Bloxham pupils turn old bits of rubbish into pieces of art

Jay Clarke, 14, with his lifesize dog model made out of chickenwire NNL-150907-122342001
Jay Clarke, 14, with his lifesize dog model made out of chickenwire NNL-150907-122342001

Talented pupils at the Warriner School in Bloxham have been showing off their creative skills as part of a recycled art festival.

Called ‘Totally Rubbish’, the event is held every two years and asks students to create a piece of art using any bits of old and discarded material and bring it into school.

James Duffy, 12, pictured with his crocodile made out of tin and cardboard. NNL-150907-122319001

James Duffy, 12, pictured with his crocodile made out of tin and cardboard. NNL-150907-122319001

The collection of artwork was then displayed in the school hall last Thursday, with the best ones picking up an award.

One of the award winners was 14-year-old Jay Clarke who created a lifesize model of a dog based on his family pet, a Goldendoodle called Wilf.

He said: “I made a horse’s head out of bottle caps last time and thought I would try something different this year so created a dog based on Wilf using chickenwire. I really enjoyed it and am thinking about pursuing art for A-level. I was quite surprised to win because I did not expect it.”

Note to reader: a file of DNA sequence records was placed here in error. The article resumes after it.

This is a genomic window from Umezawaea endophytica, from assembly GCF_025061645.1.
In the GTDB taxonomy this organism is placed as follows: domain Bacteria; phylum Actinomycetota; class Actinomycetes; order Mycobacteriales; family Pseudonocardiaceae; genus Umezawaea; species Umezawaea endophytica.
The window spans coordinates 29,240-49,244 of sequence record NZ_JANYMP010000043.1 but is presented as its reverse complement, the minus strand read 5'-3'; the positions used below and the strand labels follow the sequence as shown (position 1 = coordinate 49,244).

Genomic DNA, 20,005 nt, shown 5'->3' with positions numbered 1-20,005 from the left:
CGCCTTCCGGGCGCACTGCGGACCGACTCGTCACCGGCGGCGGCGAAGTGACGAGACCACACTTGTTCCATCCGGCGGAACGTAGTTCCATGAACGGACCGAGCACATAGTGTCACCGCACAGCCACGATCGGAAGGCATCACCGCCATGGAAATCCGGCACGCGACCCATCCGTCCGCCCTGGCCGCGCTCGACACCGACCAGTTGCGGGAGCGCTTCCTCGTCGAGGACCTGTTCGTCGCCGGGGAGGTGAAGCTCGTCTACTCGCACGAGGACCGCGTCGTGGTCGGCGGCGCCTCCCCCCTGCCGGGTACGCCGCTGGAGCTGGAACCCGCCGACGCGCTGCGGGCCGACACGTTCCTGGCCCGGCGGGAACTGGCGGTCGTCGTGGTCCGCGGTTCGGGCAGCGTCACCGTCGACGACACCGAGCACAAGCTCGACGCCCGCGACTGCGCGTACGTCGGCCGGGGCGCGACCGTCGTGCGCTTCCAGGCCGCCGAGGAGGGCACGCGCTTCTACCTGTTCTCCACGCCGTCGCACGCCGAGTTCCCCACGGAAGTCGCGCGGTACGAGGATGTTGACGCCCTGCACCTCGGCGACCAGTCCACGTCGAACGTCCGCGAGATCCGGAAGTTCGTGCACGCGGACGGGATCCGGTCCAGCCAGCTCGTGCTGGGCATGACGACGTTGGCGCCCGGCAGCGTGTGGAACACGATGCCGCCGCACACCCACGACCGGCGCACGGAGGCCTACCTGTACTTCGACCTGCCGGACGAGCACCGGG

Thirteen-year-old Max Komodikis also created a dog and used various parts from farmyard machinery, including a used suspension. The project took him 12 weeks to complete and he said: “It was a lot of hard work but I really enjoyed it.”

Warriner School pupils Toby Heron, 12, and Max Komodikis, 13, display their pieces of art they created for the Totally Rubbish arts festival NNL-150907-122330001

Warriner School pupils Toby Heron, 12, and Max Komodikis, 13, display their pieces of art they created for the Totally Rubbish arts festival NNL-150907-122330001

Other winners included James Duffy, 12, who created a crocodile out of tin and cardboard and 12-year-old Toby Heron who used a soap dispenser and bicycle alloys to create a Stegosaurus dinosaur.

Paul Williamson, head of art, added: “I am obviously incredibly proud, the students have got this ethos of hard work and the art they have created is outstanding.”